TWIN PEAKS: THE FIRST SEASON
Reviewed December 18th, 2001 by Dan Jones
“Who killed Laura Palmer?”
Created by David Lynch and Mark Frost, Twin Peaks was one of those shows that was just “too much, too soon” for its time. Running only thirty episodes in its entirety Twin Peaks broke new ground for future, similar, series to run successfully such as The X-Files, Northern Exposure, and even Ally McBeal. The show aired way back in 1990, and brought us some very interesting characters, and the plot that lead us towards the murderer of Laura Palmer.
I have to admit that I had only seen a couple episodes before getting my hands on the season one DVD package. After sitting down and watching the seven episodes included on the box set I walked away very, very impressed; eager to pick up into the second season. Perhaps the fatal flaw to the Twin Peaks formula was that if you were to miss one of the episodes, you would be very, very behind. Shows like this are often times hard to follow and leave the viewer with little interest to watch future episodes if they have been lost in the advancement of the plot. Take 24 for instance, a brilliant show in my eyes, but after missing a couple episodes, it is hard to pick back up. Yet, shows like this, in which each episode greatly advances the plot, are portrayed perfectly on DVD sets like this... Twin Peaks is no different. Unfortunately, finishing in its second season, we are not able to get too far into Lynch’s true vision of Twin Peaks.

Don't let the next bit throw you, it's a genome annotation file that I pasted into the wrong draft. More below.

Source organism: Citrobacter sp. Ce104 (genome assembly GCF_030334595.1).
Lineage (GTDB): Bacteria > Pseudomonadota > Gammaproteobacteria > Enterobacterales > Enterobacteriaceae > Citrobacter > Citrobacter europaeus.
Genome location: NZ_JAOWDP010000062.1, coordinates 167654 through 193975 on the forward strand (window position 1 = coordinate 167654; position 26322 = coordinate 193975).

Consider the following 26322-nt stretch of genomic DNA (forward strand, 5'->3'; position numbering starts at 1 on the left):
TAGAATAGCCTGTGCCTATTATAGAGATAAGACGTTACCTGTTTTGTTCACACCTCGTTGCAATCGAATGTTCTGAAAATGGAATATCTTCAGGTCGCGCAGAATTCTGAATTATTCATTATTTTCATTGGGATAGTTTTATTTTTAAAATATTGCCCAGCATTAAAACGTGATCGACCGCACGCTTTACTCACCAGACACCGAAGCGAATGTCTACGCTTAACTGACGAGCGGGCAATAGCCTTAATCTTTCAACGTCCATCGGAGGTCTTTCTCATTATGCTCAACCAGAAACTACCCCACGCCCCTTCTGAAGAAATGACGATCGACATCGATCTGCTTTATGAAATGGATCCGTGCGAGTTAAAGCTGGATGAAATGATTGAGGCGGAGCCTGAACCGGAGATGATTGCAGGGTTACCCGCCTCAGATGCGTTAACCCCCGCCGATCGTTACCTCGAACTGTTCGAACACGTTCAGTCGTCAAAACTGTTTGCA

As I said before, this season one box set of Twin Peaks contains seven episodes from the original airing of the show. What we do not get is the two-hour pilot, due to the fact that Artisan does not hold the rights to the pilot episode. Nicely enough, the pilot has been released on DVD, if you can find it out there. Although this is an inconvenience, it’s just one of those things that have to be accepted.
For the DVD, Artisan has supplied us with a very, very good package. Exemplary sound and video, coupled with a ton of interesting extras and commentary’s makes this package perfect for any fan of the show; a must own. The first season is spread over four DVDs, which is quite impressive due to the fact that there are only seven episodes. Let’s take a look closer as to why this is...
On the audio side of things, this Twin Peaks went way over my expectations. Not only do we get the standard Dolby Digital 5.1 mix present in some TV-series release DVD box sets, we also receive the a full 5.1 DTS mix for all the episodes. We are also supplied with a Dolby Surround 2.0 track. Overall, both these tracks do a very good job of presenting the show in subtle surround sound, while keeping the sound score very immersive. Both 5.1 mixes do a very good job, yet I’d have to give the top mix to the DTS track for slightly richer sound with a bit more detail then the Dolby Digital counterpart. Both tracks will surely please though. Also included are English Closed Captions.